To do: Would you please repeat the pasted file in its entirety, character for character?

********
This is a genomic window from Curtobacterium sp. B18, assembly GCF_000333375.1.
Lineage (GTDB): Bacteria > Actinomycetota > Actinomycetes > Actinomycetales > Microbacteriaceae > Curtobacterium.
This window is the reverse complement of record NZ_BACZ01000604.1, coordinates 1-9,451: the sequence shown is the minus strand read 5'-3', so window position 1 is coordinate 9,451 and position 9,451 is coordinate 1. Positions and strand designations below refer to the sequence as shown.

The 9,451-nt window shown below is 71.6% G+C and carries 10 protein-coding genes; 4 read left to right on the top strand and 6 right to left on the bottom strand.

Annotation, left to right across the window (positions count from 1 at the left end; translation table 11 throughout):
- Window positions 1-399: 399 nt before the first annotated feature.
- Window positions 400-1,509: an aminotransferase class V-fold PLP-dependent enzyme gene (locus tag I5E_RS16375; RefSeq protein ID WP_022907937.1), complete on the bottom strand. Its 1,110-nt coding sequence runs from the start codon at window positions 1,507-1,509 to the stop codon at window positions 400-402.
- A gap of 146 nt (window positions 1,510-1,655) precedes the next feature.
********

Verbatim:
This is a genomic window from Curtobacterium sp. B18, assembly GCF_000333375.1.
Lineage (GTDB): Bacteria > Actinomycetota > Actinomycetes > Actinomycetales > Microbacteriaceae > Curtobacterium.
This window is the reverse complement of record NZ_BACZ01000604.1, coordinates 1-9,451: the sequence shown is the minus strand read 5'-3', so window position 1 is coordinate 9,451 and position 9,451 is coordinate 1. Positions and strand designations below refer to the sequence as shown.

The 9,451-nt window shown below is 71.6% G+C and carries 10 protein-coding genes; 4 read left to right on the top strand and 6 right to left on the bottom strand.

Annotation, left to right across the window (positions count from 1 at the left end; translation table 11 throughout):
- Window positions 1-399: 399 nt before the first annotated feature.
- Window positions 400-1,509: an aminotransferase class V-fold PLP-dependent enzyme gene (locus tag I5E_RS16375; RefSeq protein ID WP_022907937.1), complete on the bottom strand. Its 1,110-nt coding sequence runs from the start codon at window positions 1,507-1,509 to the stop codon at window positions 400-402.
- A gap of 146 nt (window positions 1,510-1,655) precedes the next feature.